Eminence Elementary School (Eminence Independent) 5th-grade teacher Donnie Piercey checks-in Johnna Scogin, a Scott County teacher, during the EdCamp Kentucky conference in Bardstown. Photo by James Allen/Oldham County Schools, Oct. 25, 2014

Eminence Elementary School (Eminence Independent) 5th-grade teacher Donnie Piercey checks in Johnna Scogin, a Scott County teacher, during the EdCamp Kentucky conference in Bardstown.
Photo by James Allen/Oldham County Schools, Oct. 25, 2014

By Brenna R. Kelly
Brenna.kelly@education .ky.gov

Would you go to a conference if you didn’t know who the speakers would be, what the sessions would be about or even how long it would last – on a Saturday?

Nearly 200 teachers from Kentucky, Tennessee and Indiana did just that recently at the first Edcamp Kentucky at Thomas Nelson High School in Bardstown.

“Edcamp is what’s called an unconference,” said Donnie Piercey, a 5th-grade teacher at Eminence Independent Schools and camp organizer. “At Edcamp there’s no set schedule until the day of.”

Participants volunteer to facilitate discussions and sessions are scheduled as the conference begins. At Thomas Nelson, teachers quickly filled a Google spreadsheet with 21 session topics such as paperless schools, the Voxer app, school counseling, project-based learning, “gamifying” the classroom, Google Apps and more.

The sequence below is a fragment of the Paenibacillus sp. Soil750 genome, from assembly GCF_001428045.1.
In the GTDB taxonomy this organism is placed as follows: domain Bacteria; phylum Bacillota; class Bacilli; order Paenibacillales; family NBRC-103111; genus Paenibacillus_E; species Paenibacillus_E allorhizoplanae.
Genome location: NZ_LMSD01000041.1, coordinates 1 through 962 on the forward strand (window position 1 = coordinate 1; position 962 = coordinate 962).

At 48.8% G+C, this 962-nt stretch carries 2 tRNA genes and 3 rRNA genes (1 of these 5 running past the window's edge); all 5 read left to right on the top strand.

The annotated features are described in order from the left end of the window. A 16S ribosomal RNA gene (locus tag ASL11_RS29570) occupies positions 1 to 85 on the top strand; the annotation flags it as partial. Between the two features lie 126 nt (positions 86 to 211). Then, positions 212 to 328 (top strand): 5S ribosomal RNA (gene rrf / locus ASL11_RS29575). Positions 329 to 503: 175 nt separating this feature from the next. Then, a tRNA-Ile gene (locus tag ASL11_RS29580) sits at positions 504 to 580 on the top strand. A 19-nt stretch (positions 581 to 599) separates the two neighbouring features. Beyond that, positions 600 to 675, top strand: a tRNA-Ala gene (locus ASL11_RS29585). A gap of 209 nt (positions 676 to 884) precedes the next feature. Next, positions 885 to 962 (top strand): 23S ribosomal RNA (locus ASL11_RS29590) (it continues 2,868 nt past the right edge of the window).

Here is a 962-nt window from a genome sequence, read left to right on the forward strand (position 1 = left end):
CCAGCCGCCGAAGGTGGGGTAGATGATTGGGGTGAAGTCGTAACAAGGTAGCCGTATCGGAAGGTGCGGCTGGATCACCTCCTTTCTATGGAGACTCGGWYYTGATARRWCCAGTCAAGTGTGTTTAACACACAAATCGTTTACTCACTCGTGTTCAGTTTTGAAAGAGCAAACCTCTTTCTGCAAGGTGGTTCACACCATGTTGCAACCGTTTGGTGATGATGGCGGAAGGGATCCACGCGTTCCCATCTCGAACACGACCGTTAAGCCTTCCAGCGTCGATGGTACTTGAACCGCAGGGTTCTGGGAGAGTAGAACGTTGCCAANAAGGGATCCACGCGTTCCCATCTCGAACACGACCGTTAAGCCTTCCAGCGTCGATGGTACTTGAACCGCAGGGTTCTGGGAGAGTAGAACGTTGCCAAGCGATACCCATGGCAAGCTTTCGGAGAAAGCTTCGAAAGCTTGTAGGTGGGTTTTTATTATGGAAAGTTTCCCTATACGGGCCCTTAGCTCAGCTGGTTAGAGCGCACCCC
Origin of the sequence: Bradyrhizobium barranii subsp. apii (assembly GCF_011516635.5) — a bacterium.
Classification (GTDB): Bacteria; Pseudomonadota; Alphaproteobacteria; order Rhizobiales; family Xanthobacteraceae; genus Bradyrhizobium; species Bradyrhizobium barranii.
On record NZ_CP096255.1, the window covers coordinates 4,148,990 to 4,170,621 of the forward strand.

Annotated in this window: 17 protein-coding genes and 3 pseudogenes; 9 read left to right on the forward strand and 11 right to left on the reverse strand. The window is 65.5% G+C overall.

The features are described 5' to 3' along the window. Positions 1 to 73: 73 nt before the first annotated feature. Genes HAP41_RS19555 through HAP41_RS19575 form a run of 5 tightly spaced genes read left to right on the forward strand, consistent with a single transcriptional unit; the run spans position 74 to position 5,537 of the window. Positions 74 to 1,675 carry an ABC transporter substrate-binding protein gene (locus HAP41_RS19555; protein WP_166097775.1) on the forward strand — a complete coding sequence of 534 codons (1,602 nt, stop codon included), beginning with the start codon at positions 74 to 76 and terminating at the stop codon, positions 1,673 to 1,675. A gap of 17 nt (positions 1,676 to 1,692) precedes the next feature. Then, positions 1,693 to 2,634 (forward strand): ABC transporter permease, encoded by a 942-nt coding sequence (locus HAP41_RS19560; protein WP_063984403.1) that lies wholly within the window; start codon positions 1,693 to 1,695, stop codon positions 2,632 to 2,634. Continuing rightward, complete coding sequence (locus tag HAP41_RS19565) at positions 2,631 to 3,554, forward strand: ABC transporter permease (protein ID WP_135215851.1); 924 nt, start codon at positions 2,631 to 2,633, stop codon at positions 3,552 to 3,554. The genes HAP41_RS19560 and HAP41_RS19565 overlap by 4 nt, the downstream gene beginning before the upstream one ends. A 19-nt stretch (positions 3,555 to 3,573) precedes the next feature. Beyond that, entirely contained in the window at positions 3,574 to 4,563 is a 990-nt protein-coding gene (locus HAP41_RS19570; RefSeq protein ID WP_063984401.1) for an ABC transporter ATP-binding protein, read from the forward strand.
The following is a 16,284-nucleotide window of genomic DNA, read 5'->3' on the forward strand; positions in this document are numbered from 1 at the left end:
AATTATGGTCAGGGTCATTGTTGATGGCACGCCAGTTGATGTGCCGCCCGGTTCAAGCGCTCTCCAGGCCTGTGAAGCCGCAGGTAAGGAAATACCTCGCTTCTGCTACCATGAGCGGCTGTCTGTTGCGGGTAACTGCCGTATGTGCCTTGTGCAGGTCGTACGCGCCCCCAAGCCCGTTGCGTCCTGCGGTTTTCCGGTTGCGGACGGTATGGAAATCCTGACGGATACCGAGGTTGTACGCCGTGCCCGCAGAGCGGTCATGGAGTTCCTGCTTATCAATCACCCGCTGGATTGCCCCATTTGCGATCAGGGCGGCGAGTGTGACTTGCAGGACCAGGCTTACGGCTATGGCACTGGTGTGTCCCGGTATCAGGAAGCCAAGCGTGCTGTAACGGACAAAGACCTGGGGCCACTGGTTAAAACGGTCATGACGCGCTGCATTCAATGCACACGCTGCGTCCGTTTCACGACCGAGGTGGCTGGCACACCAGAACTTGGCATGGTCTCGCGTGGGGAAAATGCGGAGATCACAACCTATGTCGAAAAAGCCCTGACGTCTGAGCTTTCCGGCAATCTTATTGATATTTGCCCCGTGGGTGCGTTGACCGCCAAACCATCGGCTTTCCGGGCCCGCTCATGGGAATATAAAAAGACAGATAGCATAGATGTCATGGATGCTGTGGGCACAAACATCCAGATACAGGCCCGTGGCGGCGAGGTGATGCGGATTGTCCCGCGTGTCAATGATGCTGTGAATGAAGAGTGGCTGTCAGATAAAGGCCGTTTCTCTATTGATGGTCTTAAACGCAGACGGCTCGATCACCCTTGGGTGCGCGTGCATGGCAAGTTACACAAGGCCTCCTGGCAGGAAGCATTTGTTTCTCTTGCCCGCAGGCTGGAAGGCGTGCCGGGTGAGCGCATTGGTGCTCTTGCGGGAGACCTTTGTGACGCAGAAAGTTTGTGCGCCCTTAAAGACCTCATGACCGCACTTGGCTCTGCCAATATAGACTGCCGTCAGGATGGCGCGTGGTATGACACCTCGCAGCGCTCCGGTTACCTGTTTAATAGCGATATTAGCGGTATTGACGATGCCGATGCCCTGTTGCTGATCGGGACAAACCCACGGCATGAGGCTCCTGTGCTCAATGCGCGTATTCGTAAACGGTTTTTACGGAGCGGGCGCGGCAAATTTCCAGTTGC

“It’s rethinking what professional development is supposed to look like,” said Piercey, who is also a technology integration specialist at Eminence. “It’s meant to be a place where teachers can come in kind of a laid-back atmosphere and really share ideas with one another, find out what’s new and connect with teachers from across the state.”

The free camps are becoming popular professional learning opportunities for educators across the country. On the same day as the Kentucky camp, teachers were holding similar events in nine other states. Since the first Edcamp was held in Philadelphia in 2010, there have been more than 550 such events worldwide, according to the Edcamp Foundation.

As the participants at Thomas Nelson High checked the newly created schedule on their phones, tablets or laptops, Heather Warrell, a camp organizer and vice principal at Thomas Nelson (Nelson County), reminded them that the sessions were meant to be discussions, not lectures.

“This is not a sit-and-get kind of day, this is a day for you to share your brilliance, your insight and to join the conversation,” Warrell said. “It’s all about learning and growing together today.”

When she arrived at Edcamp, Johnna Scogin, a media arts teacher at Elkhorn Crossing School (Scott County), had no idea that she would be a presenter. But she decided that other teachers might benefit from her experience with project-based learning, so she volunteered.

“I really believe in the Edcamp concept,” she said, noting that the schedule said she was facilitating, not presenting, the session.

“I think that’s really appropriate because my whole philosophy as a teacher is that I facilitate,” she said. “I see the whole Edcamp idea as being a similar model. You learn from others. It’s going to be a discussion that everybody is contributing to.”

In another session, Brooke Whitlow, a technology education teacher at East Hardin Middle School (Hardin County) shared her #3B4ME strategy. Whitlow requires her students to try to find the answer to their technology questions three ways before they bring it to her. Students can use Google, ask a classmate or try another resource.